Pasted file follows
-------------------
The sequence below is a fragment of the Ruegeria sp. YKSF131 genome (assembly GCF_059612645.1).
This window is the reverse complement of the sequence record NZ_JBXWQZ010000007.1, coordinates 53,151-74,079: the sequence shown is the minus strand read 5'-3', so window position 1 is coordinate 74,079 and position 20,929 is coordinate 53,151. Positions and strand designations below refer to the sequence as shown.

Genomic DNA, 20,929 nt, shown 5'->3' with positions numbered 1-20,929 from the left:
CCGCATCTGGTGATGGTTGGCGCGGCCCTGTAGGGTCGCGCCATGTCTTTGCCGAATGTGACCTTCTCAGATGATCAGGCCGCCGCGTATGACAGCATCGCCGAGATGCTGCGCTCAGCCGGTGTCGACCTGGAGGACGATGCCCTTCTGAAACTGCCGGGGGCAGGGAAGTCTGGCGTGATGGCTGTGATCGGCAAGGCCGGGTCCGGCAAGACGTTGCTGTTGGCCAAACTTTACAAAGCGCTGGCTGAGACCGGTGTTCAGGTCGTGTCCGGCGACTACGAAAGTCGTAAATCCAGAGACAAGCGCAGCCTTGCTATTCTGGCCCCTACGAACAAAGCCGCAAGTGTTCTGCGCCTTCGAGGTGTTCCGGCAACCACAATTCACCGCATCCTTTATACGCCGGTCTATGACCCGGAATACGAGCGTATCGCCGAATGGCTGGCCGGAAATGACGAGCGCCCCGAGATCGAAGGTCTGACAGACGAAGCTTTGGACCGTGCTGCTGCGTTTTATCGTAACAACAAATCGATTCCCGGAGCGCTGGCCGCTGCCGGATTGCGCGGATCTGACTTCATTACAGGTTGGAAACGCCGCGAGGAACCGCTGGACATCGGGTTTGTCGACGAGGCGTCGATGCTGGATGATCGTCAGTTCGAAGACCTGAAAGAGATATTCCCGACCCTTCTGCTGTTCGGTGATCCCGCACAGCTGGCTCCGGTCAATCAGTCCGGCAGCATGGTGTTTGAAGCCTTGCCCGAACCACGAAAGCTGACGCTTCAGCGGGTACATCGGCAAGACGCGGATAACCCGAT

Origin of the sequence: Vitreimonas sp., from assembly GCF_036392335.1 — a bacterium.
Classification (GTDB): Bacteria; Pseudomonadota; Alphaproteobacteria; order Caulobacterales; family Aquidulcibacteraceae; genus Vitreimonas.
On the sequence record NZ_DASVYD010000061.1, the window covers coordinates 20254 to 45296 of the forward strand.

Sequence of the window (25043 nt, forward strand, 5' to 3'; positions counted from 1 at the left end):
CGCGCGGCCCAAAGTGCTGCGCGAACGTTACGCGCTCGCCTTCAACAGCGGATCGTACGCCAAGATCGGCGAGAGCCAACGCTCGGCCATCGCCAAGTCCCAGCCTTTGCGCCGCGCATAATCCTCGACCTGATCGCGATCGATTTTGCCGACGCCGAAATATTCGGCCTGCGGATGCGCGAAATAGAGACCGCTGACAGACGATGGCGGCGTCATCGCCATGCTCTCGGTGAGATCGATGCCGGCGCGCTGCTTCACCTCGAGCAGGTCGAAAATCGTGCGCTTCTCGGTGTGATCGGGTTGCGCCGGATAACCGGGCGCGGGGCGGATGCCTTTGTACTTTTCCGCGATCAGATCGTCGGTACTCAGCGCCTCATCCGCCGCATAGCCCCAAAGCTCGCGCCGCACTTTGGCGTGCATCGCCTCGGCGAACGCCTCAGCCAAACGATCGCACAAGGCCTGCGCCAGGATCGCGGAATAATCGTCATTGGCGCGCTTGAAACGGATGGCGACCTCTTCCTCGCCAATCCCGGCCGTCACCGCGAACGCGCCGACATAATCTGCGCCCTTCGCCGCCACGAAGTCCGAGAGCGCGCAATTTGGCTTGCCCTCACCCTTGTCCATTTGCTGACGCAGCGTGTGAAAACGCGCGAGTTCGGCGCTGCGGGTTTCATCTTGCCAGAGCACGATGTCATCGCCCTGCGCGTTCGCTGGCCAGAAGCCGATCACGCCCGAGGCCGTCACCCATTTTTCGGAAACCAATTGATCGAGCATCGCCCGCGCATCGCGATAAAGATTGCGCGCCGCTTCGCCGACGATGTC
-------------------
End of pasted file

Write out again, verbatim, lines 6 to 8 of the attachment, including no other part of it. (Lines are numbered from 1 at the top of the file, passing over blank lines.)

Classification (GTDB): Bacteria; Pseudomonadota; Alphaproteobacteria; order Caulobacterales; family Aquidulcibacteraceae; genus Vitreimonas.
On the sequence record NZ_DASVYD010000061.1, the window covers coordinates 20254 to 45296 of the forward strand.

Sequence of the window (25043 nt, forward strand, 5' to 3'; positions counted from 1 at the left end):